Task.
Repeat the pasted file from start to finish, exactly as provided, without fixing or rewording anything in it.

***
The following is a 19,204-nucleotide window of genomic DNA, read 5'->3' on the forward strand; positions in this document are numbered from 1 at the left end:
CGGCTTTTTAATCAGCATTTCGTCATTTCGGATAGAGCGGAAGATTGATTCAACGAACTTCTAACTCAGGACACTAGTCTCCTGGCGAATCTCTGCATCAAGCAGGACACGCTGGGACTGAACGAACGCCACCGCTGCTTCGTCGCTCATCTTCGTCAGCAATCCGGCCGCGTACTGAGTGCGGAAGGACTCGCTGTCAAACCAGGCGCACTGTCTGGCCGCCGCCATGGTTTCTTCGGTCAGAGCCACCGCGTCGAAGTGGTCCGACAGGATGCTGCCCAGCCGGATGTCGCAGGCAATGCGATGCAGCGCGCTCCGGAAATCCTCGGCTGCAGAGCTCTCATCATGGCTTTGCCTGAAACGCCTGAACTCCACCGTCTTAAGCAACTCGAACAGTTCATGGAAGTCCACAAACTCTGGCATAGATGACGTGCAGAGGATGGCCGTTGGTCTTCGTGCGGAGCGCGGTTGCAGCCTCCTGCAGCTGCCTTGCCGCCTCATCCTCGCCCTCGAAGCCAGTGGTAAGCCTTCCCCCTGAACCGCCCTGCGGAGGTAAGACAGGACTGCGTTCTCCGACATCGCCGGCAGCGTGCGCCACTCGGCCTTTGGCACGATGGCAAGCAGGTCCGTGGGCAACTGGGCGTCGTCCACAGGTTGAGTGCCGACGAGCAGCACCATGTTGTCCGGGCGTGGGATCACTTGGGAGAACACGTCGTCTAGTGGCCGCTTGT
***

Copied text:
The following is a 19,204-nucleotide window of genomic DNA, read 5'->3' on the forward strand; positions in this document are numbered from 1 at the left end:
CGGCTTTTTAATCAGCATTTCGTCATTTCGGATAGAGCGGAAGATTGATTCAACGAACTTCTAACTCAGGACACTAGTCTCCTGGCGAATCTCTGCATCAAGCAGGACACGCTGGGACTGAACGAACGCCACCGCTGCTTCGTCGCTCATCTTCGTCAGCAATCCGGCCGCGTACTGAGTGCGGAAGGACTCGCTGTCAAACCAGGCGCACTGTCTGGCCGCCGCCATGGTTTCTTCGGTCAGAGCCACCGCGTCGAAGTGGTCCGACAGGATGCTGCCCAGCCGGATGTCGCAGGCAATGCGATGCAGCGCGCTCCGGAAATCCTCGGCTGCAGAGCTCTCATCATGGCTTTGCCTGAAACGCCTGAACTCCACCGTCTTAAGCAACTCGAACAGTTCATGGAAGTCCACAAACTCTGGCATAGATGACGTGCAGAGGATGGCCGTTGGTCTTCGTGCGGAGCGCGGTTGCAGCCTCCTGCAGCTGCCTTGCCGCCTCATCCTCGCCCTCGAAGCCAGTGGTAAGCCTTCCCCCTGAACCGCCCTGCGGAGGTAAGACAGGACTGCGTTCTCCGACATCGCCGGCAGCGTGCGCCACTCGGCCTTTGGCACGATGGCAAGCAGGTCCGTGGGCAACTGGGCGTCGTCCACAGGTTGAGTGCCGACGAGCAGCACCATGTTGTCCGGGCGTGGGATCACTTGGGAGAACACGTCGTCTAGTGGCCGCTTGT